Sprinkler line question

I have a few busted sprinkler heads so I decided to dig a trench along the line and examine the line. I was amazed that in a stretch of 60' the pipe went from 1-1/2" diameter to 3/4" to 1" then back to 3/4" as it goes downstream. I think over the year sections of pipes were being repalced or modified.
I assume the changes in the diameters like this would cause unnecessary pressure loss or even un-uniform pressure for each sprinkler head on that line? So I am planning to replace them all with a long stretch of pipe with the same diameter. I am not sure what diameter to use, should I stay with 1-1/2" or reduce it to a smaller diameter? This line runs down the middle of a side yard about 25' wide and 75 feet long but the run is only 60'. How far apart should I space the sprinkler heads if I used 360 degree heads?
Another question is at the end of that 60' run is a big tree occupying the end of that yard, and the root system is such that I cannot trench any further. I am wondering if it's ok (will there be enough pressure) to put a big 360 degree impact rotor sprinkler head on the end of the pipe run to try to cover the area of the tree, but I don't know if it's going to have enough pressure to run that rotor sprinkler at the end of the line. How can I determine that without actually gluing up everything to try it?
Thanks,
MC
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Gee How can anybody even try to make a guess without knowing how many heads, of what gpm, and water pressure.
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Google 'lawn irrigation tutorial'. There's a guy who has a great web site with all sorts of planning information. Your question can't be answered without more information.
R
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One thing is for sure, you don't need 1 1/2" pipe to water a 75 X 25 area. The 3/4" is what would typically be used. So, you can go ahead and change it if you want. but if what's there works except for the heads being shot, you're not improving anything, just making more work.
As to exactly how to place the heads, what kind to use, etc, there are varying theories and websites that have guides and info.
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One thing is for sure, you don't need 1 1/2" pipe to water a 75 X 25 area. The 3/4" is what would typically be used. So, you can go ahead and change it if you want. but if what's there works except for the heads being shot, you're not improving anything, just making more work.
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I went with 1" pipe for all my longer runs. A 3/4" pipe with many heads on it would have a lot of pressure drop. Unless the pressure is very high, the OP may have problems by the end of the line.
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MiamiCuse wrote:

If you plan to replace lines and heads, the simplest thing to do is to use one of the manufacturers free design services. You send them the dimensioned sketch of the yard, water supply info, etc. and in a week or two they send you a full design with all the piping and sprinkler head specs. Get this design and then just use the portion of it you need, and as other areas need repair, just refer to the plan again for what to replace things with.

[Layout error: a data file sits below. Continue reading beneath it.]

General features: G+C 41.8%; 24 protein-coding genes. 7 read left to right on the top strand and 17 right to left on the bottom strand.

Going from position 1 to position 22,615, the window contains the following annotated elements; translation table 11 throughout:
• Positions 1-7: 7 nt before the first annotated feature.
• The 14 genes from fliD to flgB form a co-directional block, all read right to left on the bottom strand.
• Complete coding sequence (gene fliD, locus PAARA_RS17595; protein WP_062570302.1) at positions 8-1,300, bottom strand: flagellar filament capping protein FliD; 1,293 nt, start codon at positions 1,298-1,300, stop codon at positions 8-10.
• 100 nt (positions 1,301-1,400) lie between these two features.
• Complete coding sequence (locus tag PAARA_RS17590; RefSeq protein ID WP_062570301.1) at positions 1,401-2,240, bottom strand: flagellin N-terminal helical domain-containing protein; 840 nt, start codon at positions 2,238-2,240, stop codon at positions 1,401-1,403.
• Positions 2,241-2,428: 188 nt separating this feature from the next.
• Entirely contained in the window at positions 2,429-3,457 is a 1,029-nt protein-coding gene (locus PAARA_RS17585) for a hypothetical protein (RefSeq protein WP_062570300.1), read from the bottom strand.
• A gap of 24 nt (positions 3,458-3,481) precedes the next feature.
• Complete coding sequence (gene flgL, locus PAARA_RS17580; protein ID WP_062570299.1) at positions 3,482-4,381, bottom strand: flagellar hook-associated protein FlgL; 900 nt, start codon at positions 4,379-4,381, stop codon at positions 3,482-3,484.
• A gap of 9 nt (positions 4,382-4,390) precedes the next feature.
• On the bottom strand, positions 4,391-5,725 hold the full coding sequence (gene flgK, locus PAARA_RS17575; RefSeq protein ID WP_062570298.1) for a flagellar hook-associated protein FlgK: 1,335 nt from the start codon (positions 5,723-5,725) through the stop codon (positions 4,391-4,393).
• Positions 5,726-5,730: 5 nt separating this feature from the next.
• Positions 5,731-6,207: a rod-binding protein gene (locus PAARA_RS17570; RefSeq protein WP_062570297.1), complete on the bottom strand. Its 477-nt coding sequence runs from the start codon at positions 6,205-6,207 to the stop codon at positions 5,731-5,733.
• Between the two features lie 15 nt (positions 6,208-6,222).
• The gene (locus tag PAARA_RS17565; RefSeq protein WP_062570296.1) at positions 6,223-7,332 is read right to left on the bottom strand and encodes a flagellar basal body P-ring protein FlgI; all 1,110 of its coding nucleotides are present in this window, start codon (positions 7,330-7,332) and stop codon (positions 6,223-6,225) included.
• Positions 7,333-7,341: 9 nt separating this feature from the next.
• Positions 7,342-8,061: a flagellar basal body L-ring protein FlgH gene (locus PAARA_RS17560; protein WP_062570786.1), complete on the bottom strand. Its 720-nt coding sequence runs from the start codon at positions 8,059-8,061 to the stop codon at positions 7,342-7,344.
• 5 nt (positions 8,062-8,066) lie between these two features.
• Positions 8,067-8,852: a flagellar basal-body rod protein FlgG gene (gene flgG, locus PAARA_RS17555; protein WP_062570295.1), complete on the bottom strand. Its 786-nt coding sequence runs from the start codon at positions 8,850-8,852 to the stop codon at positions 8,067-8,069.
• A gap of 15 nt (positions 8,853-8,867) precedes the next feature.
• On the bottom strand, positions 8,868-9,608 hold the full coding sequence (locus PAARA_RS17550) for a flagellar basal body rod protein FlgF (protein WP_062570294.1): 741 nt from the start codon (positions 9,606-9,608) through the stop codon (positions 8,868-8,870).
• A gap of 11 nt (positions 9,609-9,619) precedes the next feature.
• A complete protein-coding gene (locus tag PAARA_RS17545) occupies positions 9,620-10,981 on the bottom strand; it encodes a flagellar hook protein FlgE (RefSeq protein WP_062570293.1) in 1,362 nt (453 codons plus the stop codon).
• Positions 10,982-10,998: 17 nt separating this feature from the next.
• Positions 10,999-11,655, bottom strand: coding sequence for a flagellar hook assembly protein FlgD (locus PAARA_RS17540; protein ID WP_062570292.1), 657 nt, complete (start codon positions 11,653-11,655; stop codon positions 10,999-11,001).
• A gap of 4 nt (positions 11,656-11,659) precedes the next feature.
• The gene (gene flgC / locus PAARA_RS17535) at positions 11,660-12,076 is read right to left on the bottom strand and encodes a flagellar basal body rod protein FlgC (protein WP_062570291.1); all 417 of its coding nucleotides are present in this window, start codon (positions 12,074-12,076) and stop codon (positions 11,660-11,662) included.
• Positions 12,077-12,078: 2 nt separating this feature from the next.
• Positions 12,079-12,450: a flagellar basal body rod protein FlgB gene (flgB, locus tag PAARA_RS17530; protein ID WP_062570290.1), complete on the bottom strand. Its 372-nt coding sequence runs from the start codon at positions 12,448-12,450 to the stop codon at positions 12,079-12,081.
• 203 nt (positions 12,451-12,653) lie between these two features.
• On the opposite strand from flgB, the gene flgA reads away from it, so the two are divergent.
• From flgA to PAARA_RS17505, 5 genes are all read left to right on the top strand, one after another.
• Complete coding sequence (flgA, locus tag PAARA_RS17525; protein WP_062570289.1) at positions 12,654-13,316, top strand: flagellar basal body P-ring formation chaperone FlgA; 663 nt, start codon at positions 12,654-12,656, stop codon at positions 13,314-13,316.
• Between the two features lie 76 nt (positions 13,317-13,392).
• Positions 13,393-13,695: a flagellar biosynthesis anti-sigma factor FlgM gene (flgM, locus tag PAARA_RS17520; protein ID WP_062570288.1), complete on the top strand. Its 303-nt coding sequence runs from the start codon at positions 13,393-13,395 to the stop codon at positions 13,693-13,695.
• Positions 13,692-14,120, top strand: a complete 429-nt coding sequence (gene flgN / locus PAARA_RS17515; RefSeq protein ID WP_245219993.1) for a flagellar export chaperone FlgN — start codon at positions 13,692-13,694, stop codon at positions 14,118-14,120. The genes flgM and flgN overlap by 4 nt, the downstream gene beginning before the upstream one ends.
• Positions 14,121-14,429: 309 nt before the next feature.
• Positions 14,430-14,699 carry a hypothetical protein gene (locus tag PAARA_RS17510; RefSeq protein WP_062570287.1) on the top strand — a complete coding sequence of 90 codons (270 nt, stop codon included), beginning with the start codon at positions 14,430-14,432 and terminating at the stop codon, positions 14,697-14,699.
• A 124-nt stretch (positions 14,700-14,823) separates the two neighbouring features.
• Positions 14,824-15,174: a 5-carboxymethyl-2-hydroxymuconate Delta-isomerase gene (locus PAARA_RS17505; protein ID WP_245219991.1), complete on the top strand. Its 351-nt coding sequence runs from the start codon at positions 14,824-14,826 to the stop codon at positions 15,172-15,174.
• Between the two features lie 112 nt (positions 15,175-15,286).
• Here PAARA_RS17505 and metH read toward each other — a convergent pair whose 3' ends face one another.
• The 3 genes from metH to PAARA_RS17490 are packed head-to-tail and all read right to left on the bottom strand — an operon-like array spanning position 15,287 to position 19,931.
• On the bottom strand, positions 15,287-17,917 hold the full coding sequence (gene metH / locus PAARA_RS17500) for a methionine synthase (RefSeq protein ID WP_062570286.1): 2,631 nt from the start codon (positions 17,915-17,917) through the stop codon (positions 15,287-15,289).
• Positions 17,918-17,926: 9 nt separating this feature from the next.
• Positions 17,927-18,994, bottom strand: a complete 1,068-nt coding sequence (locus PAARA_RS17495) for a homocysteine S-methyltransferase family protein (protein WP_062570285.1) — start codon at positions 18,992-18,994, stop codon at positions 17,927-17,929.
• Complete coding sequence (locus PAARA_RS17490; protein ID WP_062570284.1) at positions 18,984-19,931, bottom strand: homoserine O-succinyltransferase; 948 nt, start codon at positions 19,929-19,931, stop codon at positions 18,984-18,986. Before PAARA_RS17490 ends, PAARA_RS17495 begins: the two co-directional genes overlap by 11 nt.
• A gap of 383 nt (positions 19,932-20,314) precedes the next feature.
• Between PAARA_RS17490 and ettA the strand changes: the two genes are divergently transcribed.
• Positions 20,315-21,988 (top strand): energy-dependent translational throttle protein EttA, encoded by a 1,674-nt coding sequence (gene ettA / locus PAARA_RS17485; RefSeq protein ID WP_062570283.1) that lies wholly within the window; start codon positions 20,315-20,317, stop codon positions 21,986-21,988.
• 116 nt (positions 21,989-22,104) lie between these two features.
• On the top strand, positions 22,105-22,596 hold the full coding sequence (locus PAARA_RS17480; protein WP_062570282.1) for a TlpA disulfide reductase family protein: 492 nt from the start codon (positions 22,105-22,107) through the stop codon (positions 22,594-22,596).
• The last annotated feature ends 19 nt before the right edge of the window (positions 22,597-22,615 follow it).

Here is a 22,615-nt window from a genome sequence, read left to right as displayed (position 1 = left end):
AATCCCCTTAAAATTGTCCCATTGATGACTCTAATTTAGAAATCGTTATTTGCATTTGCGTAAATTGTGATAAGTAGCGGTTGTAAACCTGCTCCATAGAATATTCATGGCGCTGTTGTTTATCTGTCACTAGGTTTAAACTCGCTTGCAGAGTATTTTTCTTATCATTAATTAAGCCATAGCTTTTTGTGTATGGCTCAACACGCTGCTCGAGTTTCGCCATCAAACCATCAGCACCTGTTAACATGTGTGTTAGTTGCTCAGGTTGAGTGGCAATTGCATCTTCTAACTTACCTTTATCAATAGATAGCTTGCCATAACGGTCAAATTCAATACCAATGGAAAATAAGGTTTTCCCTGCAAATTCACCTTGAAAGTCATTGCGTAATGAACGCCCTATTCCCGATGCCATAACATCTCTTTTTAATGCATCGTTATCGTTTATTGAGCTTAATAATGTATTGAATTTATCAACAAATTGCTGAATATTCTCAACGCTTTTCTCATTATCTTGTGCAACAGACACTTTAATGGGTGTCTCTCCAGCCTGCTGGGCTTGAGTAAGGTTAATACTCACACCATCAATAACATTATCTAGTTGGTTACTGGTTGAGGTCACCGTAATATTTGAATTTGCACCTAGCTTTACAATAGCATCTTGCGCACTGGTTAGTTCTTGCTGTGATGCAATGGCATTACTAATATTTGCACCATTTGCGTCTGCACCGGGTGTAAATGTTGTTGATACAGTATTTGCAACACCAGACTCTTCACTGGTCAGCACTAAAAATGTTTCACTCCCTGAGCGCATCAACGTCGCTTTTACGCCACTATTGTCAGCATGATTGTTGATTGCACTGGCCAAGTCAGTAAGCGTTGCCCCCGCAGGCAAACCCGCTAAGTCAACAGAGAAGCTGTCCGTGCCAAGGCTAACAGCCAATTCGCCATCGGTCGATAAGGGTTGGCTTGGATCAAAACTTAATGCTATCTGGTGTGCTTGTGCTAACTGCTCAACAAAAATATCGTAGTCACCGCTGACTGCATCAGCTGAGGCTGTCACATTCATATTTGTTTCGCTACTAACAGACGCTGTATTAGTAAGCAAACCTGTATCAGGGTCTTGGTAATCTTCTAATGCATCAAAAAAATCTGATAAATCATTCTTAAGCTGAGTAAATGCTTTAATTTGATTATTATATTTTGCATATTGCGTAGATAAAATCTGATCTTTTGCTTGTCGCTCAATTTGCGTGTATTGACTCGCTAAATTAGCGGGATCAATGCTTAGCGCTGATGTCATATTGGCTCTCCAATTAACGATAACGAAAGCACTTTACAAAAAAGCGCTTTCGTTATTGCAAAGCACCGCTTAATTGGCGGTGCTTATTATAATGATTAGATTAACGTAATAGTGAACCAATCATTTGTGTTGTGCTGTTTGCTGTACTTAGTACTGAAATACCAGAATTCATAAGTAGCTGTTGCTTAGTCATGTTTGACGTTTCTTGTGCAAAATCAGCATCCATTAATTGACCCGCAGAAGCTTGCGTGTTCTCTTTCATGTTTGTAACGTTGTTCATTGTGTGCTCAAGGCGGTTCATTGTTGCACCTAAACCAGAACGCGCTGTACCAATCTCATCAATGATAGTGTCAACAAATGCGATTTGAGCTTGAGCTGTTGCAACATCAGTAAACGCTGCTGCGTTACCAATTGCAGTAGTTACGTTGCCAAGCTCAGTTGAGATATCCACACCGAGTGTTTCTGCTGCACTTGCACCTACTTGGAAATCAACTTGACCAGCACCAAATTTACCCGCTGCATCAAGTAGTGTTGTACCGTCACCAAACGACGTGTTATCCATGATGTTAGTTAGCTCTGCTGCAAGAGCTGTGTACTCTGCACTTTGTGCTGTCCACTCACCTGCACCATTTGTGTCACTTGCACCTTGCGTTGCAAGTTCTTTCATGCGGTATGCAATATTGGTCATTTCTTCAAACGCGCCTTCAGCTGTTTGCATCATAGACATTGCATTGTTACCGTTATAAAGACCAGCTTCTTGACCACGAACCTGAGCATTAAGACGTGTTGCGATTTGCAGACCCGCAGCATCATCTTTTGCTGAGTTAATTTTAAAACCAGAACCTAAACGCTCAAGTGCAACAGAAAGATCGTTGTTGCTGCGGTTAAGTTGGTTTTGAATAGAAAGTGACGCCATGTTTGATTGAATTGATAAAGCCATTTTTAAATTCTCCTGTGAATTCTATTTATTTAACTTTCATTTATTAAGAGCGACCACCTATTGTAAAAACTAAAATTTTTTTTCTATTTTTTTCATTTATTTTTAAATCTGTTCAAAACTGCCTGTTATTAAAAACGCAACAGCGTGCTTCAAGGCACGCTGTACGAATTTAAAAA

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Toro has a pretty good sprinkler installation guide, here: http://www.torodesign.com/iguide2/intro.html
The process is pretty generic - space heads for full coverage, determine GPM (gallons per minute) needs vs. supply capacity, split heads into circuits, start digging and gluing.
For best coverage, the spray patterns should overlap completely - i.e. if the head says 15' spray radius, the heads should be about 15' apart.
Determining you water pressure and flow capacity in GPM will tell you how many heads you can put on one circuit - add up the individual GPMs of all the heads - should not exceed the supply GPM, if it does, add another circuit.
Jerry
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Yes I did look at some of those web sites for the calculations. However the problem is I have two runs that serves different parts of the yard and I have yet to discover all the heads and there are areas that the two runs partially overlap and I do not know which head is from which run. I fixed a few heads last weekend and once they are fixed I then realized I have another stretch somewhere else that when along the perimeter of the property line then under the driveway and back up on the other side of the sidewalk.
So what I am trying to say is it's impossible for me to know all the heads and all the run and branches at this time without me digging them all up, so I am trying to use the best judgment I can to fix a partial section of it by knowing that the existing configuration works so trying to isolate the subsystem and establish it's boundary conditions. The water supply is from a well pump.
MC
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I would think your best plan would be to repair the system using your best information from the existing heads and pipes. Then try it out and figure out what needs to be changed or added. I have done that a couple of times and it worked for me. Oversize pipes or sections of pipes do not cause any problems.
Don Young
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